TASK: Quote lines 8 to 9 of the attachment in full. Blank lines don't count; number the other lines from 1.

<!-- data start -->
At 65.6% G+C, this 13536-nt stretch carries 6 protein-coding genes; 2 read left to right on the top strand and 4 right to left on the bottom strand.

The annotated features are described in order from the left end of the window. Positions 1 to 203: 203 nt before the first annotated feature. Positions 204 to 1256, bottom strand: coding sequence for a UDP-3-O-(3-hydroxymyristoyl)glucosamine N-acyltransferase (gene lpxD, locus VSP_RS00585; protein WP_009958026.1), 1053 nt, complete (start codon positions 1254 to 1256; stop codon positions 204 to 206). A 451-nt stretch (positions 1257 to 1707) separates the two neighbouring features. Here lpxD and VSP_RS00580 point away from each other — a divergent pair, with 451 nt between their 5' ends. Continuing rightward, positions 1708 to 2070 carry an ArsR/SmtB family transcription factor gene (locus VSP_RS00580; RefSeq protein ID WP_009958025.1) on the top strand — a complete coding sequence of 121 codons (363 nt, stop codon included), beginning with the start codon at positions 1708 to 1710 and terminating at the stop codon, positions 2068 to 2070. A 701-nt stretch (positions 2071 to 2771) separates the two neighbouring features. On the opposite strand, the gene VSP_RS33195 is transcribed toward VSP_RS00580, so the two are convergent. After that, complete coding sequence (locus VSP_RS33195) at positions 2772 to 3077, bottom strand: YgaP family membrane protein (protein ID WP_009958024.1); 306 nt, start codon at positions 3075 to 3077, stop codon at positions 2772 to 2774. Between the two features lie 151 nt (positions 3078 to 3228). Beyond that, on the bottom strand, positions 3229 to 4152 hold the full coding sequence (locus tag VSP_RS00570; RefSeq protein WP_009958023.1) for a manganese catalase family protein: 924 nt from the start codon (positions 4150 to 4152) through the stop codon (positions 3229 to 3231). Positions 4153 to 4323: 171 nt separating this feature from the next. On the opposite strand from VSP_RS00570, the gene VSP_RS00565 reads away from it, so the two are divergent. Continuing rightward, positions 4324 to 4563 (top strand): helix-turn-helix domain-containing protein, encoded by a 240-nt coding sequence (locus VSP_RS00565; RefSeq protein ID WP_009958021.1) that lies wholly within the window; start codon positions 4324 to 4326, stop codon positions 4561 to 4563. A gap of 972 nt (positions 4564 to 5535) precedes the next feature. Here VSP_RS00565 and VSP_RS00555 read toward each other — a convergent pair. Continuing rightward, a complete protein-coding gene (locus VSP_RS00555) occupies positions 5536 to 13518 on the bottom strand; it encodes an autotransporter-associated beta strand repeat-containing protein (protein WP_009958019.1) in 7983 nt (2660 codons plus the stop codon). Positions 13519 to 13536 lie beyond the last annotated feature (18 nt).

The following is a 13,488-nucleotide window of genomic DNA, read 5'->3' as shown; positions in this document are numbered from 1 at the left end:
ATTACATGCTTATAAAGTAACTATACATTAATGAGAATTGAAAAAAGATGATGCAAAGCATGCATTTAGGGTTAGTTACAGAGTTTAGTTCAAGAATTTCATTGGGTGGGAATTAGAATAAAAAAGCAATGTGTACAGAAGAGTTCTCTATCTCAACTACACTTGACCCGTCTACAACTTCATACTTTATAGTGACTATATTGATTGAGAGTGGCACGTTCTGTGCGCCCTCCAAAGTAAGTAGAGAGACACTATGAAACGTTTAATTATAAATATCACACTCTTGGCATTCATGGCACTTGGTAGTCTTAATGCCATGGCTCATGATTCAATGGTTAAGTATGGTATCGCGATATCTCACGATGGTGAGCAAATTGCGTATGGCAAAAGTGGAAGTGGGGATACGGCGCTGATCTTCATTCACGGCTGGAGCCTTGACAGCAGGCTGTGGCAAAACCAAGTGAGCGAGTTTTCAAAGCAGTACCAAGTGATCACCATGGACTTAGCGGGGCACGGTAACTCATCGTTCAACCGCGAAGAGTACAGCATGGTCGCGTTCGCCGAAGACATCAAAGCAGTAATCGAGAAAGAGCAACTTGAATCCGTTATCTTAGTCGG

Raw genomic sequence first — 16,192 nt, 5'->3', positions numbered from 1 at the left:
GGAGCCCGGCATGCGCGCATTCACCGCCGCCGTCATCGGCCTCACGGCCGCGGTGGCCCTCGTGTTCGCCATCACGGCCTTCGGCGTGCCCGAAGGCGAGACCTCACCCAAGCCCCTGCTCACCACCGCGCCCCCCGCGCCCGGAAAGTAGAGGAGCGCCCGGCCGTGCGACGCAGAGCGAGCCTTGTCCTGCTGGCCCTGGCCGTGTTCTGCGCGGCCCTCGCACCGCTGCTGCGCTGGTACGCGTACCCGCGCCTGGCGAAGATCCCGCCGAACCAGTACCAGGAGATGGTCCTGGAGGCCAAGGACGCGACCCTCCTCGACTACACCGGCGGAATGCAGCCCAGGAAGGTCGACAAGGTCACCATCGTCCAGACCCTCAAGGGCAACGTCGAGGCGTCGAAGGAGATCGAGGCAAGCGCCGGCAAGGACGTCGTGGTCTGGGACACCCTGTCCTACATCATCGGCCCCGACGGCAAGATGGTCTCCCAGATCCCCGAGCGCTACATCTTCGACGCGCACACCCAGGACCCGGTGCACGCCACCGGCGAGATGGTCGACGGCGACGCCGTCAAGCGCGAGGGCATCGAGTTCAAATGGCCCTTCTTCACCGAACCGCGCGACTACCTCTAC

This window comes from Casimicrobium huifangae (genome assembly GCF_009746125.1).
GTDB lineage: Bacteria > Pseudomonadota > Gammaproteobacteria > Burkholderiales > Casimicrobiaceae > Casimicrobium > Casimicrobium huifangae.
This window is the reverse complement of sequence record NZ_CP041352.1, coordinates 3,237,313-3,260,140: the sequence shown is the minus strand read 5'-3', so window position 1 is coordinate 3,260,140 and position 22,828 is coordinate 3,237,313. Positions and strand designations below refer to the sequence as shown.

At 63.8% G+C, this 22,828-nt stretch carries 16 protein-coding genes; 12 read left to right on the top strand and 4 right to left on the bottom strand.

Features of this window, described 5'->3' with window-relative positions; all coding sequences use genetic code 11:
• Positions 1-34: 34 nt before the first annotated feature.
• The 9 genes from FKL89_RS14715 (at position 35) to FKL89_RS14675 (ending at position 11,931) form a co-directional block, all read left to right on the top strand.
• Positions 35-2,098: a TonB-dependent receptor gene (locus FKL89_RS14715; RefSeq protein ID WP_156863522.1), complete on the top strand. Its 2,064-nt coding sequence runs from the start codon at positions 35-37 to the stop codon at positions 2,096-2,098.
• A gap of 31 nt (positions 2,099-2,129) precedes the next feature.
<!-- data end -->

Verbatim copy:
GTDB lineage: Bacteria > Pseudomonadota > Gammaproteobacteria > Burkholderiales > Casimicrobiaceae > Casimicrobium > Casimicrobium huifangae.
This window is the reverse complement of sequence record NZ_CP041352.1, coordinates 3,237,313-3,260,140: the sequence shown is the minus strand read 5'-3', so window position 1 is coordinate 3,260,140 and position 22,828 is coordinate 3,237,313. Positions and strand designations below refer to the sequence as shown.